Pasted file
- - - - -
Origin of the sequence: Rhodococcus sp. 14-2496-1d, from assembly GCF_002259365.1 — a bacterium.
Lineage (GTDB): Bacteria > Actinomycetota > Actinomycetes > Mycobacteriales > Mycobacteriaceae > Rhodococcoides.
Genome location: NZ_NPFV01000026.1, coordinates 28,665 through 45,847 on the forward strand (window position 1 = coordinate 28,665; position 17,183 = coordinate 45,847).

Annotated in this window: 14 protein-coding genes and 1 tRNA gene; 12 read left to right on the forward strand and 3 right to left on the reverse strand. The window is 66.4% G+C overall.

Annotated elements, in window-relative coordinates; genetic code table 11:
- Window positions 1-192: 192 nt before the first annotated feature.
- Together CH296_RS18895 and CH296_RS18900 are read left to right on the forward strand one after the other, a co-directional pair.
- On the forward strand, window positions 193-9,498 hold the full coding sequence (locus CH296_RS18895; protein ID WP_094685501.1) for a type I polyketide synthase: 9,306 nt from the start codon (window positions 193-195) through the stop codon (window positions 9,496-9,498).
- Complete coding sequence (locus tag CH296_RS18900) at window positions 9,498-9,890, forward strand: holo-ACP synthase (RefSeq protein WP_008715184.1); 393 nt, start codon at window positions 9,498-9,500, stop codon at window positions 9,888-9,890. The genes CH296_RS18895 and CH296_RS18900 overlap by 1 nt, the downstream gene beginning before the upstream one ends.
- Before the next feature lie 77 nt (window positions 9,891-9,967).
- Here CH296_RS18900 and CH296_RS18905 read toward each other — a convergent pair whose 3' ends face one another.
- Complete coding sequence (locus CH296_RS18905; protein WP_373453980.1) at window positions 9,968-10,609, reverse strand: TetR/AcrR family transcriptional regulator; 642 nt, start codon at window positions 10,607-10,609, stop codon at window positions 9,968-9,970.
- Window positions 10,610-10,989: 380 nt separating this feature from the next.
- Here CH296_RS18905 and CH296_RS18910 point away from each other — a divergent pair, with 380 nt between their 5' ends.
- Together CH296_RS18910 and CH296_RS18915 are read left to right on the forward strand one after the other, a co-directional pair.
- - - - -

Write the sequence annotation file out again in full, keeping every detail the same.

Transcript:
Origin of the sequence: Rhodococcus sp. 14-2496-1d, from assembly GCF_002259365.1 — a bacterium.
Lineage (GTDB): Bacteria > Actinomycetota > Actinomycetes > Mycobacteriales > Mycobacteriaceae > Rhodococcoides.
Genome location: NZ_NPFV01000026.1, coordinates 28,665 through 45,847 on the forward strand (window position 1 = coordinate 28,665; position 17,183 = coordinate 45,847).

Annotated in this window: 14 protein-coding genes and 1 tRNA gene; 12 read left to right on the forward strand and 3 right to left on the reverse strand. The window is 66.4% G+C overall.

Annotated elements, in window-relative coordinates; genetic code table 11:
- Window positions 1-192: 192 nt before the first annotated feature.
- Together CH296_RS18895 and CH296_RS18900 are read left to right on the forward strand one after the other, a co-directional pair.
- On the forward strand, window positions 193-9,498 hold the full coding sequence (locus CH296_RS18895; protein ID WP_094685501.1) for a type I polyketide synthase: 9,306 nt from the start codon (window positions 193-195) through the stop codon (window positions 9,496-9,498).
- Complete coding sequence (locus tag CH296_RS18900) at window positions 9,498-9,890, forward strand: holo-ACP synthase (RefSeq protein WP_008715184.1); 393 nt, start codon at window positions 9,498-9,500, stop codon at window positions 9,888-9,890. The genes CH296_RS18895 and CH296_RS18900 overlap by 1 nt, the downstream gene beginning before the upstream one ends.
- Before the next feature lie 77 nt (window positions 9,891-9,967).
- Here CH296_RS18900 and CH296_RS18905 read toward each other — a convergent pair whose 3' ends face one another.
- Complete coding sequence (locus CH296_RS18905; protein WP_373453980.1) at window positions 9,968-10,609, reverse strand: TetR/AcrR family transcriptional regulator; 642 nt, start codon at window positions 10,607-10,609, stop codon at window positions 9,968-9,970.
- Window positions 10,610-10,989: 380 nt separating this feature from the next.
- Here CH296_RS18905 and CH296_RS18910 point away from each other — a divergent pair, with 380 nt between their 5' ends.
- Together CH296_RS18910 and CH296_RS18915 are read left to right on the forward strand one after the other, a co-directional pair.